35:56 - The fiction I enjoy isn’t prescriptive, it’s portraiture. It’s giving someone a real sense of a landscape and moral topography so they can decide what they think about that world.

37:06 - [on good fiction] It’s something that elicits an emotional or intellectual response in the reader.

38:28 - The Sound And The Fury: it’s not something everybody gets the first time they read it.

39:39 - Some of the greatest books are books people hate, and they create really interesting conversations. Read The Confessions of Nat Turner by William Styron, it’s about a slave-rebellion in the Virginia Tidewater area. Hugely controversial when it came out, but it’s a great book.

40:22 - I don’t know if there’s a criteria by which someone can judge fiction writing. Frankly, it’s one of the things I kind of like about it.

41:27 - I think it’s a fiction that there are ‘fiction gods’ (that you have to appease to publish). I think there’s a rough justice, but if something’s good, it’ll get picked up. There’s a sense that there’s an us vs. them, writers vs. publishers, but I’ve never found that to be true.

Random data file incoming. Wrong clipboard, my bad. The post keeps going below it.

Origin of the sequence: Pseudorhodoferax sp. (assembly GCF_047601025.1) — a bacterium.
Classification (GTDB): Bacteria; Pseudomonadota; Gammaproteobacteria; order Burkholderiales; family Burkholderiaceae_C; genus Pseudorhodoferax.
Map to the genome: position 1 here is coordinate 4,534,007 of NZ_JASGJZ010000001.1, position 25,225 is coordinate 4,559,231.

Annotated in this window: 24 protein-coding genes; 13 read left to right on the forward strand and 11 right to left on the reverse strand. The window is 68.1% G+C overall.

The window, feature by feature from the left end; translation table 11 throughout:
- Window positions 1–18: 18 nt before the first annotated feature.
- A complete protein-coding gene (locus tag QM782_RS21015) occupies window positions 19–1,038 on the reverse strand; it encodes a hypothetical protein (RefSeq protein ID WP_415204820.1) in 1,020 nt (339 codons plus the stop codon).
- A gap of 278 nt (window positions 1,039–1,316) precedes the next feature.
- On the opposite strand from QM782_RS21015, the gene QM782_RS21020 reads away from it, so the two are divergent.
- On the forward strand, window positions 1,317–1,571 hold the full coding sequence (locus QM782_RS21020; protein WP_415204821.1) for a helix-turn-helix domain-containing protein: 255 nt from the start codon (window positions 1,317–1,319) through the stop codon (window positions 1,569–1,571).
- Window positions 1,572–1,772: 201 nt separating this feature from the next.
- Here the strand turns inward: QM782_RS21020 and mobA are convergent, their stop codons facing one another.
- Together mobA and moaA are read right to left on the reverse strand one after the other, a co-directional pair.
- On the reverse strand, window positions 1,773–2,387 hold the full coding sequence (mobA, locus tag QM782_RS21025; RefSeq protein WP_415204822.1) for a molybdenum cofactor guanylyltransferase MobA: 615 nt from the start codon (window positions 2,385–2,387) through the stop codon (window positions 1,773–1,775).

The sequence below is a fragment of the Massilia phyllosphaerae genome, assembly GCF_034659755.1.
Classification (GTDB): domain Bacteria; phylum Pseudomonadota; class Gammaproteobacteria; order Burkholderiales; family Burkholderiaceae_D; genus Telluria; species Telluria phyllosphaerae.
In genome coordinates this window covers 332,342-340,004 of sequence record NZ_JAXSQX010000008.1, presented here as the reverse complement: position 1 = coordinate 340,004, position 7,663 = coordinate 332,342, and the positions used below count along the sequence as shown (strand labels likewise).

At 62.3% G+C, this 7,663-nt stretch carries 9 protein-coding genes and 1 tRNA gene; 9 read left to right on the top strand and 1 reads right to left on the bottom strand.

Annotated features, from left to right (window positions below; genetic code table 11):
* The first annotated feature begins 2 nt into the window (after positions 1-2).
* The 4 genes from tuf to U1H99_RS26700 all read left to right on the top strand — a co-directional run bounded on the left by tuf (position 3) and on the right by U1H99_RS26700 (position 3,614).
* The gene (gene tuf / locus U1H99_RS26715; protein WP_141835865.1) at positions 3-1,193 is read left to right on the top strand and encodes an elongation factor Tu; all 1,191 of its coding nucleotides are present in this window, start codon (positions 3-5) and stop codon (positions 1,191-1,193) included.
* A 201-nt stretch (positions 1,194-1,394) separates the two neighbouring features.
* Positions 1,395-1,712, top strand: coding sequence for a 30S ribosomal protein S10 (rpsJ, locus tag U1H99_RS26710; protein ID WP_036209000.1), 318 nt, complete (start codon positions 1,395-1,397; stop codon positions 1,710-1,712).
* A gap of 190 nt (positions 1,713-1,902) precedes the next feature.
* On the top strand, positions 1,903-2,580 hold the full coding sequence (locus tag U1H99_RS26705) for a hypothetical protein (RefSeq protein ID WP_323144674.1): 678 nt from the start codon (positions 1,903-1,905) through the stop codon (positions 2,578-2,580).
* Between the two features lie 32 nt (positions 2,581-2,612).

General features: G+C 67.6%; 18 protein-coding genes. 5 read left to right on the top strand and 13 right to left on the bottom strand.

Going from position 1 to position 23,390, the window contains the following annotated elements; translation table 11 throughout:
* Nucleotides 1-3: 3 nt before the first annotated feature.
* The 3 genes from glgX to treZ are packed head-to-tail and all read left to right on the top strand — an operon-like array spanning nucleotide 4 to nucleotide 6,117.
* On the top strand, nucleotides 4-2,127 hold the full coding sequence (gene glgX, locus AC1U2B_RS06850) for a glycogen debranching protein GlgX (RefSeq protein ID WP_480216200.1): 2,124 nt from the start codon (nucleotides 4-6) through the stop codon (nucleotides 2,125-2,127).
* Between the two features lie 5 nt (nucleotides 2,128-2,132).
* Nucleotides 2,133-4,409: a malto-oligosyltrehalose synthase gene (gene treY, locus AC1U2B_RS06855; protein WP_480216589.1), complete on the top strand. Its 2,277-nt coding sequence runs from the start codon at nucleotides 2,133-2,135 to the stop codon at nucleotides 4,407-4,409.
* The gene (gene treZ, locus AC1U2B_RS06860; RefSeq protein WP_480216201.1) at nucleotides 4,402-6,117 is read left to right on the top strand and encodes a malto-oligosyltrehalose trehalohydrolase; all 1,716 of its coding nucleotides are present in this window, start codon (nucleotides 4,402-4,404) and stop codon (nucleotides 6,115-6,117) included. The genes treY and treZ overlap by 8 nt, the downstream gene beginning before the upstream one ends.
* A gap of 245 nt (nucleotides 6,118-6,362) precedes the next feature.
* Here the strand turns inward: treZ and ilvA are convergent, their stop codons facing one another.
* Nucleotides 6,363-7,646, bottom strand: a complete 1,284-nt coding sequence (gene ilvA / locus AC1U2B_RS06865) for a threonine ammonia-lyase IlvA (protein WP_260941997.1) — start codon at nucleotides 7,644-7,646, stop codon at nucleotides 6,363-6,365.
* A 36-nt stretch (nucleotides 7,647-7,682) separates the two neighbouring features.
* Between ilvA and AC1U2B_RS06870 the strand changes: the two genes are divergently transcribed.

42:30 - If you’re a writer, you better strap on your rejection pants and get ready for it. That’s part of any artistic form - rejection. Lots of rejection. Great writers are rejected all the time. Established writers are rejected all the time. Again, divorce the business from the art.

On picking the next book: I find myself reading a lot on issues outside my world (not reading on Iraq or Afghanistan). I’m reading Love Me Back right now, it’s a coming-of-age story, and it’s amazing, gritty and powerful. So while I don’t have a specific process, I do make sure I’m always reading.

46:57 - Elliot on Twitter

47:30 - Reading international newspapers definitely gives a different perspective, and I would encourage everyone to do it. Where you can, it’s good to triangulate your news sources.